Arcelor, Nippon Steel to Double U.S. Output
Arcelor Mittal and Nippon Steel have agreed to boost automotive sheet capacity at their
equally-owned joint venture in the U.S., the Nikkei business daily reported on Monday.
L.N. Mittal and Akio Mimura, the heads of the world's No. 1 and No. 2 steelmakers, also agreed to expand their alliance in areas other than their U.S. venture at a meeting in New Delhi on Sunday, the paper said.
The two companies are seen doubling the capacity at the 500,000 tons-a-year Indiana plant at an estimated cost of 30 billion yen ($254 million) to meet strong demand from Japanese automakers such as Toyota Motorand Honda Motor, it said.
Nippon Steel spokesman Hiroshi Nakashima said no decision had been made. "We have been saying that we would need more capacity in the United States to catch up with strong demand there, but the size of the investment and other details had not been decided," he said.
The paper quoted Chairman L.N. Mittal as saying Arcelor Mittal had no plans to launch any bids in Japan. "Nippon Steel and Mittal's ties are solid and strong, and excel in any other M&A deals," the paper quoted Mittal as saying.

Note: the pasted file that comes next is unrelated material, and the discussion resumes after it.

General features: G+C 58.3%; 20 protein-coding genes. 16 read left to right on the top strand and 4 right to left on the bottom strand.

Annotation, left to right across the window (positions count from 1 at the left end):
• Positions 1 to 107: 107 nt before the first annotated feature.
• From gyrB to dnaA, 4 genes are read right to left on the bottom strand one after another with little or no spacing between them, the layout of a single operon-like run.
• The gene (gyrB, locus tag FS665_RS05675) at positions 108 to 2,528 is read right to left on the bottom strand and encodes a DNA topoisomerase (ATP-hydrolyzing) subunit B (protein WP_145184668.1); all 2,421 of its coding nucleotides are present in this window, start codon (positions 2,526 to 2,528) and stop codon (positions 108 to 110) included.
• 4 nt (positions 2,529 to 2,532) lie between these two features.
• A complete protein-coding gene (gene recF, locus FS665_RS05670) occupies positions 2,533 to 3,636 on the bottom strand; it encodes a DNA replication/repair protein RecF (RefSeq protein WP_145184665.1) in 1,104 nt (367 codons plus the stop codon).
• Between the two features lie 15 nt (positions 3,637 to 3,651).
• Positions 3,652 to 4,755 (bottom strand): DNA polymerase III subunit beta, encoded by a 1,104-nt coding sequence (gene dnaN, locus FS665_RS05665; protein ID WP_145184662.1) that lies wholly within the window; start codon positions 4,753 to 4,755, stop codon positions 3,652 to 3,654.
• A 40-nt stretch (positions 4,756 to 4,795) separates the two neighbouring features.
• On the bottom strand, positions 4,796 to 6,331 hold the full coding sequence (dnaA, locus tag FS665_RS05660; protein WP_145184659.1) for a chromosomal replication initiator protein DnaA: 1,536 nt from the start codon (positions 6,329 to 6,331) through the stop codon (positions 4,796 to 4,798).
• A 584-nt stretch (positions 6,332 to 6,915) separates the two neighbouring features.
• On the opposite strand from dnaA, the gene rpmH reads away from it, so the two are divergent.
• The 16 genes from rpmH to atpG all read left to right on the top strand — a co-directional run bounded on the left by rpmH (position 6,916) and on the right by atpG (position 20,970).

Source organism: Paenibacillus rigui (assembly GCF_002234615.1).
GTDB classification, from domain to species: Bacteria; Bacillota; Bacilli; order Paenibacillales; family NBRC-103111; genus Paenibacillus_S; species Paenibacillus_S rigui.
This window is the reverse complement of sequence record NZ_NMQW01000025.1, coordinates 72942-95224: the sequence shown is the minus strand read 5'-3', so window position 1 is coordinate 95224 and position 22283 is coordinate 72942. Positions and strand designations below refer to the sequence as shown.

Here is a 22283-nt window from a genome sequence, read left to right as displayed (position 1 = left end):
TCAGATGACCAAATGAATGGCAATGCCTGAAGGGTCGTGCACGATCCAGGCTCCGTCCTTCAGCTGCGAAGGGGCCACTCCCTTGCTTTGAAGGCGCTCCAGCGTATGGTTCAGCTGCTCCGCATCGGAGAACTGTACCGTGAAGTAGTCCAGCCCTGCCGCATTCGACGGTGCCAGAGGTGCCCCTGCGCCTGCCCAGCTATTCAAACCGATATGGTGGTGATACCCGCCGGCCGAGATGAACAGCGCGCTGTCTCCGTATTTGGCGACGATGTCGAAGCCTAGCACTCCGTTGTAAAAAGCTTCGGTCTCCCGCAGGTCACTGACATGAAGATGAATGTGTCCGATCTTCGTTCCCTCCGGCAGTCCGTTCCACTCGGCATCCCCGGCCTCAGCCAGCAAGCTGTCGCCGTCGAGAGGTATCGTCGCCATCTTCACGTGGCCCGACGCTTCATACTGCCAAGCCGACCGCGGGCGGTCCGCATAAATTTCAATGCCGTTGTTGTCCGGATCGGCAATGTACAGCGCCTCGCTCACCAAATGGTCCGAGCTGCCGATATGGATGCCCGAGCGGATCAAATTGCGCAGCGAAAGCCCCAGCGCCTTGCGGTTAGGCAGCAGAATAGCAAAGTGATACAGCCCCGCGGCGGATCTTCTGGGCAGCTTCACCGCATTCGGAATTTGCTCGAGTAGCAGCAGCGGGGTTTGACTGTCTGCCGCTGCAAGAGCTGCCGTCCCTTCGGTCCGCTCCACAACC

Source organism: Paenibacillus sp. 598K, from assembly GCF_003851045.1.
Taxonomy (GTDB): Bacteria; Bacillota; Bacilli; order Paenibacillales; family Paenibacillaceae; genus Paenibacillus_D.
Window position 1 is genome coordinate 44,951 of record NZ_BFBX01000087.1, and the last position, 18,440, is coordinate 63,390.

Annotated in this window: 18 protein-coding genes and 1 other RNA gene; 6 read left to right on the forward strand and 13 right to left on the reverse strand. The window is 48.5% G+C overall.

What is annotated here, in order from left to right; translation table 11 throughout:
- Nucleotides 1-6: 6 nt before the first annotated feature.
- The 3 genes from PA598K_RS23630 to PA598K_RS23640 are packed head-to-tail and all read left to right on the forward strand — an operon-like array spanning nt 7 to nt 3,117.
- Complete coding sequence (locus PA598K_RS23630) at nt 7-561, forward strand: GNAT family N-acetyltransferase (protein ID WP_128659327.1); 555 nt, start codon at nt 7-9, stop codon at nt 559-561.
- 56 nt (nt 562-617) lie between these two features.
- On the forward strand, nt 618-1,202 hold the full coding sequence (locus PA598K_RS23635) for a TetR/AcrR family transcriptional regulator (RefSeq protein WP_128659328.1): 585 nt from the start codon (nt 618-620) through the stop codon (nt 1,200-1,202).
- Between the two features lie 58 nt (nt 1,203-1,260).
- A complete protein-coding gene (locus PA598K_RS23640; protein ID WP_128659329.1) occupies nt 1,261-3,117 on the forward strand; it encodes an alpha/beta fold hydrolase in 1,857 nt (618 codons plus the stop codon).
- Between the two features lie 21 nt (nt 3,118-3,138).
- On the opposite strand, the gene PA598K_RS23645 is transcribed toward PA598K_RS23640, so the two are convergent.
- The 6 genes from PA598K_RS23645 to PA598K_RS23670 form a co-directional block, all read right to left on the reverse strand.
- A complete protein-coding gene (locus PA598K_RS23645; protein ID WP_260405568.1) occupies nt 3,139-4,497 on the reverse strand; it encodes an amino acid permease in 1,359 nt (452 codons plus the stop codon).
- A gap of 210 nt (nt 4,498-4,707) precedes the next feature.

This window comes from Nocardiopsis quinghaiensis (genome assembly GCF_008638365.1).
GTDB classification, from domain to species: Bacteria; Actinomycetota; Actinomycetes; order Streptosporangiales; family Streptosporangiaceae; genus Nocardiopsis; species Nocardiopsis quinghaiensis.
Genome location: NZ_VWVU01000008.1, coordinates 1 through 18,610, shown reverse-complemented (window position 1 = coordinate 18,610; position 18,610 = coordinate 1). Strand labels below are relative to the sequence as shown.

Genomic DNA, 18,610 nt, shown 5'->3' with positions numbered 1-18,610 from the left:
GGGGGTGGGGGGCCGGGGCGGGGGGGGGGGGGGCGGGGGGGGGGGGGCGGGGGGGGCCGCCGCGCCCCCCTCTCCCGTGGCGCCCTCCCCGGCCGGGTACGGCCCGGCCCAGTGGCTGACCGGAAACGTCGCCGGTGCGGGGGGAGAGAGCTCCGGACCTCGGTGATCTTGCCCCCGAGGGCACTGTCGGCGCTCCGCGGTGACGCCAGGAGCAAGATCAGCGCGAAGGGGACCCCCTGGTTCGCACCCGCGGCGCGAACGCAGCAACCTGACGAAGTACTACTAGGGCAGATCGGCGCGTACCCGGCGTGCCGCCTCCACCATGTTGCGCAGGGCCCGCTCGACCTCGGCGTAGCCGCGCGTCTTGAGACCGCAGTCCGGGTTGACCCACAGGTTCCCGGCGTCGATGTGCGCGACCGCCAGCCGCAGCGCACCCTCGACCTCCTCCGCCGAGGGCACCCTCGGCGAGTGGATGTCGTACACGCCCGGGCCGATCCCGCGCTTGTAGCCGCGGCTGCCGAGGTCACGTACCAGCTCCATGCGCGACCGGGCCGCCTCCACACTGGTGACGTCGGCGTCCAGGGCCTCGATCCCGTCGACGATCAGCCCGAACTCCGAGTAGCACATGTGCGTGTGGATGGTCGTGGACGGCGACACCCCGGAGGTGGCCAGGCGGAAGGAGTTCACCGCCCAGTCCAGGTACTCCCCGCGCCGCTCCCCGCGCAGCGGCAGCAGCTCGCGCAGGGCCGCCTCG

The paper also said Arcelor Mittal and Nippon Steel would consider tie-ups in areas other than the United States and Europe. In Europe, Nippon Steel has supplied car steel sheet to Japanese automakers there through Arcelor.
Speculation of further realignments in the global steel sector since the birth of Arcelor Mittal last year has boosted shares in Nippon Steel and the world's major steel makers.
Nippon Steel stock has gained 26% this year.
Nippon Steel, the biggest beneficiary of strong worldwide sales of Japanese cars, earlier this month raised its full-year forecast for the third time in six months on booming demand from carmakers and said it would post a record profit for a third straight year.
The Japanese company has been strengthening capital and business ties with its allies including South Korea's POSCO , helping it increase shipment volumes through mutual supplies of steel slabs as well as raise defenses against unsolicited takeover bids.